Parables — they’re not just for Jesus anymore.
The reality is, our lives are full of parables, or, you might say, life is parabolic. I suppose Jesus knew this truth very well which is why he told them on a regular basis to his followers.
“With what can we compare the kingdom of God, or what parable will we use for it?” That’s not a bad question to get your sermon started, is it? Or to pose to the people in the pew this week? Yes, Jesus provides specific parables by which to imagine the nature of and truths about the kingdom of God. But, what parable would you use? What parable would your parishioners tell?
At the same time, Jesus’ penchant for parables seems to suggest that speaking in parables, searching for parables as a means by which to make sense of things, is a way to be in the world, to operate in the world. Parables don’t only offer us a lens through which to view certain concepts of faith or a means toward glimpsing God’s activity in the world. The presence of parables points to a more basic reality of life which we don’t often preach and don’t often consider — that there are aspects about our lives, God included, that only make sense in parables. We might even say parables are necessary for making sense of life.
You see, there are some things in life that necessitate parabolic speech because there is just no other way to get at them. Of course, it’s important to remember that simply telling parables may not get you very far. We only need read Jesus’ cryptic words about teaching in parables to determine that telling them does not necessarily secure any answers. In fact, they may make matters worse.
The problem is, we tend to tame parables with our endless attempts at allegory. Of course, Jesus invites such allegorical invitations when on several occasions he sets out to identify each element or character in the parables for his disciples. And we like it when Jesus does that — a lot. The bottom line is, then and now, Jesus’ disciples tend to be great fans of explanation. We lack a certain amount of patience when it comes to letting parables work.
Yet, at their etymological core, parables are not linear interpretive exercises. A parable is something that is thrown alongside — para, alongside, and bole, from the root ballein, to throw or cast. When you place something alongside something else you have just made problematic a meeting of the two. Think of something as simple as parallel lines. They will never meet. Likewise the parables and that which we put alongside them may never meet either, as hard as we try. Rather, there is a constant alignment that forces you to go back and forth between the two. As a result, interpretation lies in a mutual, reciprocal, even circular motion and not in a one-to-one, end result expectation. This means not only will you see the kingdom God differently, you may also see the parable differently. And if neither will ever meet along their parallel journey, there may be no end to what you see.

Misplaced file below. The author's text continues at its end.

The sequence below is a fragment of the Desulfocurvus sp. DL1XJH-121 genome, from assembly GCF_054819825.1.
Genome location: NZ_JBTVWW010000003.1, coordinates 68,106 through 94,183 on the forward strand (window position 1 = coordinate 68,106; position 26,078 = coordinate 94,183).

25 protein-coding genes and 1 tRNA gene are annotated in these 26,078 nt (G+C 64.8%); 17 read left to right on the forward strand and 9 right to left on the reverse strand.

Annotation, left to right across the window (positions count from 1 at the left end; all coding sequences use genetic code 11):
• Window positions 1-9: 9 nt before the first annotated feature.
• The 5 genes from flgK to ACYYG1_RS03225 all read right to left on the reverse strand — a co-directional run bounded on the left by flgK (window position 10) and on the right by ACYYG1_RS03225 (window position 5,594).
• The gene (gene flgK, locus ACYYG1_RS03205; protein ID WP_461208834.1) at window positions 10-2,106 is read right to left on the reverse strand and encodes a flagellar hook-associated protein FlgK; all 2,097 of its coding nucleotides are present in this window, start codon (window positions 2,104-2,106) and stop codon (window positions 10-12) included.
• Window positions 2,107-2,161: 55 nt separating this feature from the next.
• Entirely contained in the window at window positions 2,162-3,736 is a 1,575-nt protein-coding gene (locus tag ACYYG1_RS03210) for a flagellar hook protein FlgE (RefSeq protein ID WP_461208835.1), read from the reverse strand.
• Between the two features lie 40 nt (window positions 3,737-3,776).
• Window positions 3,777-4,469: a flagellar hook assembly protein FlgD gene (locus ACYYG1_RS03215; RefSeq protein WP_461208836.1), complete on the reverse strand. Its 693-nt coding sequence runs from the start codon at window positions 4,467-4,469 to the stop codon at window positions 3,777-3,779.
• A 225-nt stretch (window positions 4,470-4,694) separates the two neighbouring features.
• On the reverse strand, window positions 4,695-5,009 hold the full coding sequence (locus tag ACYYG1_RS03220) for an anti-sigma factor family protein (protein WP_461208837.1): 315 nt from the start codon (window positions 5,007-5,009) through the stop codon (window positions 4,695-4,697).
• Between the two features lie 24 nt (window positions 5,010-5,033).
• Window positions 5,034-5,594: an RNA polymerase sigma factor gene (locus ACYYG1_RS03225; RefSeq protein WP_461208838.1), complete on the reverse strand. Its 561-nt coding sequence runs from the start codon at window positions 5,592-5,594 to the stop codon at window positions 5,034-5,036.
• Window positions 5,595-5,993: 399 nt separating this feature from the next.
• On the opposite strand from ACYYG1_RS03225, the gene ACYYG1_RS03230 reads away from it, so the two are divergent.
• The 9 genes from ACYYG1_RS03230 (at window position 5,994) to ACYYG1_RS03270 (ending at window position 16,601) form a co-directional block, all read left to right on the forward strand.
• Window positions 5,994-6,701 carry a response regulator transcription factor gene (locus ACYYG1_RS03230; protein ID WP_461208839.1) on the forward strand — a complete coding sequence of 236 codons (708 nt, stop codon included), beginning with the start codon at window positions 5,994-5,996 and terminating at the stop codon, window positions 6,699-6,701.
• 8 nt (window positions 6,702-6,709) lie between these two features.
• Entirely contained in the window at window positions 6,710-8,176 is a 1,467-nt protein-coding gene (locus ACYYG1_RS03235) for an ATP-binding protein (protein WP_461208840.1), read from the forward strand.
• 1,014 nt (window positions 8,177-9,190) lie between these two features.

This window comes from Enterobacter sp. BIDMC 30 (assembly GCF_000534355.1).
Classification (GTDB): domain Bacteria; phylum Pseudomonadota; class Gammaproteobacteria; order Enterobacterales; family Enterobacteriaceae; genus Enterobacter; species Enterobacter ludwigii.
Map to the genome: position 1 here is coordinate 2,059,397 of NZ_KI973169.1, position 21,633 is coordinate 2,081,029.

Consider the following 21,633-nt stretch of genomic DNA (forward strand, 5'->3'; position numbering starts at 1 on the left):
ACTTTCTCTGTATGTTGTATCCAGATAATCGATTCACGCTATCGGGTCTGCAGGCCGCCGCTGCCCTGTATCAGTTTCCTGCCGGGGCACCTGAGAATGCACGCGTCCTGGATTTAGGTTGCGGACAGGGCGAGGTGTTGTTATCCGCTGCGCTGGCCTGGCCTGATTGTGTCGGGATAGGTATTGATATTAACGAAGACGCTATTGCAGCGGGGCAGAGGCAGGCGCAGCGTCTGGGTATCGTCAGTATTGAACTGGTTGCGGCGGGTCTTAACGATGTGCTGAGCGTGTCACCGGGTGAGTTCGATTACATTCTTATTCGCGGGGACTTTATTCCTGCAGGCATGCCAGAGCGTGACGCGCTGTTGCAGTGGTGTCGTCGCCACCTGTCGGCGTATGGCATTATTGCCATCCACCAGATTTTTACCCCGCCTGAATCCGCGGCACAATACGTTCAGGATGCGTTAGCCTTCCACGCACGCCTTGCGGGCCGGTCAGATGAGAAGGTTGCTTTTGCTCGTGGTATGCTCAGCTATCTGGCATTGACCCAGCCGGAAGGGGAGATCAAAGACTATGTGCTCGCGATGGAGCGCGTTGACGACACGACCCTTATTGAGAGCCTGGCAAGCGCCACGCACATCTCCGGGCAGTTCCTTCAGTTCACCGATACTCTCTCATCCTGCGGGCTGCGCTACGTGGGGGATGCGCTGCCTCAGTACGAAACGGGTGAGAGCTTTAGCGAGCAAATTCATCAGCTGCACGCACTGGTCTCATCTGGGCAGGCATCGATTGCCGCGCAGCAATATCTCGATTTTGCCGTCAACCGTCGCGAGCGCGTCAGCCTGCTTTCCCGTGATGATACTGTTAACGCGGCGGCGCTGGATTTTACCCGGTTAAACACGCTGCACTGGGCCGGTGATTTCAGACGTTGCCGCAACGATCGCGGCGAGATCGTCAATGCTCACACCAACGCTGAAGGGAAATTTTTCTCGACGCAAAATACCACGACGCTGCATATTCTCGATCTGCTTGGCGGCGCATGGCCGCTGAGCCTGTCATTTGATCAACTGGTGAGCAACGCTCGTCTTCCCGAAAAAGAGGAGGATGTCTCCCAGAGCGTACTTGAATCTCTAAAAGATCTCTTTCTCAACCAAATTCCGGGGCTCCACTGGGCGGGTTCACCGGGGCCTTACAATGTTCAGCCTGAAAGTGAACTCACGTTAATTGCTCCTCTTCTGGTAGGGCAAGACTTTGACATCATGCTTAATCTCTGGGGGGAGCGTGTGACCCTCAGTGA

No wonder the disciples found this pattern of speech Jesus rather unsettling. No wonder Jesus told parables. His entry in the world as the kingdom of God was meant to be unsettling.
Yes, Jesus tells parables so that we might get glimpses into the meaning of the kingdom of God because of his presence in the world. But Jesus also tells parables to suggest that what is revealed about the kingdom of God will upend the parable we thought was just a simple little story. It seems speaking in parables is a theological necessity.
What is cast alongside these parables of life is perhaps not meant to be understood, yet this tends to be our starting point. Analogical moves elicit certainties. But to walk alongside the kingdom of God means that sometimes we will be able to catch glimpses of its meaning and sometimes we won’t.
Jesus tells parables not for explanation but for exploration. Not for answers but so as to engage the imagination. Not for certainties about faith but for discoveries about how faith works. In this regard, Jesus asks us to talk in parables, too. Because something happens in telling parables that cannot occur in just listening to them. Figuring out a parable to tell is a different experience than securing its purpose.
Parables — they are not just for Jesus anymore.